Analysis of Substrate Access to Active Sites in Bacterial Multicomponent Monooxygenase Hydroxylases: X-ray Crystal Structure of Xenon-Pressurized Phenol Hydroxylase from Pseudomonas sp. OX1.McCormick, M.S., Lippard, S.J.
(2011) Biochemistry 50: 11058-11069
- PubMed: 22136180
- DOI: https://doi.org/10.1021/bi201248b
- Primary Citation of Related Structures:
- PubMed Abstract:
In all structurally characterized bacterial multicomponent monooxygenase (BMM) hydroxylase proteins, a series of hydrophobic cavities in the α-subunit trace a conserved path from the protein exterior to the carboxylate-bridged diiron active site. This study examines these cavities as a potential route for transport of dioxygen to the active site by crystallographic characterization of a xenon-pressurized sample of the hydroxylase component of phenol hydroxylase from Pseudomonas sp. OX1. Computational analyses of the hydrophobic cavities in the hydroxylase α-subunits of phenol hydroxylase (PHH), soluble methane monooxygenase (MMOH), and toluene/o-xylene monooxygenase (ToMOH) are also presented. The results, together with previous findings from crystallographic studies of xenon-pressurized sMMO hydroxylase, clearly identify the propensity for these cavities to bind hydrophobic gas molecules in the protein interior. This proposed functional role is supported by recent stopped flow kinetic studies of ToMOH variants [Song, W. J., et al. (2011) Proc. Natl. Acad. Sci. U.S.A.108, 14795-14800]. In addition to information about the Xe sites, the structure determination revealed significantly weakened binding of regulatory protein to the hydroxylase in comparison to that in the previously reported structure of PHH, as well as the presence of a newly identified metal-binding site in the α-subunit that adopts a linear coordination environment consistent with Cu(I), and a glycerol molecule bound to Fe1 in a fashion that is unique among hydrocarbon-diiron site adducts reported to date in BMM hydroxylase structures. Finally, a comparative analysis of the α-subunit structures of PHH, MMOH, and ToMOH details proposed routes for the other three BMM substrates, the hydrocarbon, electrons, and protons, comprising cavities, channels, hydrogen-bonding networks, and pores in the structures of their α-subunits.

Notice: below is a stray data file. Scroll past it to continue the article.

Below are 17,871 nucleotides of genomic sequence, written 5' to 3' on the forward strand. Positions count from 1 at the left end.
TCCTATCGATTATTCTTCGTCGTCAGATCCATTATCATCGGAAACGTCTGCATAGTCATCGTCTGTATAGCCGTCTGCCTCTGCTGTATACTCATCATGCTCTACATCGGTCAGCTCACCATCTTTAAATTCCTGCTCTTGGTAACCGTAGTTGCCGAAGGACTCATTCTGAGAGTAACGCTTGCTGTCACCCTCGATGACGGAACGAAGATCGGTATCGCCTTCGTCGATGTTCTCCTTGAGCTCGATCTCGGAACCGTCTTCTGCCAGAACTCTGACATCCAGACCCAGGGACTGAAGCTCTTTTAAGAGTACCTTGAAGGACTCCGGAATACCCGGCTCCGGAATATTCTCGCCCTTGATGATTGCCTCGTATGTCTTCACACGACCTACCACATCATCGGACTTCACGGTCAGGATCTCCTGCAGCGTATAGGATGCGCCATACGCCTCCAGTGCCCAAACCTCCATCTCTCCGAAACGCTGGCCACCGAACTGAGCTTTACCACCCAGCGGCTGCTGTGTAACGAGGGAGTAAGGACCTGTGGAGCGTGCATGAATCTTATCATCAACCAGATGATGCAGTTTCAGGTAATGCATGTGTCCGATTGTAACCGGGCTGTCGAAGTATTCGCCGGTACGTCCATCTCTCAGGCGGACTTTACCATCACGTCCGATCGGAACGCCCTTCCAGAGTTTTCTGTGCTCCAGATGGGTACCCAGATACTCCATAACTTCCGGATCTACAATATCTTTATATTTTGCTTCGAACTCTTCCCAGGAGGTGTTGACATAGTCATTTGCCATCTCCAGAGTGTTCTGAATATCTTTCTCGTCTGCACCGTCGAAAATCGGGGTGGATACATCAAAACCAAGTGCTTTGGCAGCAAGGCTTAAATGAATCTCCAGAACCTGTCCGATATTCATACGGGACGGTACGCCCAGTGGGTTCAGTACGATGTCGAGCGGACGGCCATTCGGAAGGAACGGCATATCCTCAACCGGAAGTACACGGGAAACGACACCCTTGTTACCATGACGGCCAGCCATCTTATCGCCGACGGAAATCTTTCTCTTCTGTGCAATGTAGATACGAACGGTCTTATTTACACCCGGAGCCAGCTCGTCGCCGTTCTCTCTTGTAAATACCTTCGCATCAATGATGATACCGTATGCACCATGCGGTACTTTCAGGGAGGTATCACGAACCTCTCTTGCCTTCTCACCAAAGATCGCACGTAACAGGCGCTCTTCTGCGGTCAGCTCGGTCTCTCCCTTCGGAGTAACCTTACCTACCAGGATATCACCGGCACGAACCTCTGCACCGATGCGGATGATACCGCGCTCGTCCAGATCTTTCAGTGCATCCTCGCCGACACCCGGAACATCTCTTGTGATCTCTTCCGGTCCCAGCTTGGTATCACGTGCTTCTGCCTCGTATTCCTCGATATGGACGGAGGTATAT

Department of Chemistry, Massachusetts Institute of Technology, Cambridge, Massachusetts 02139, United States.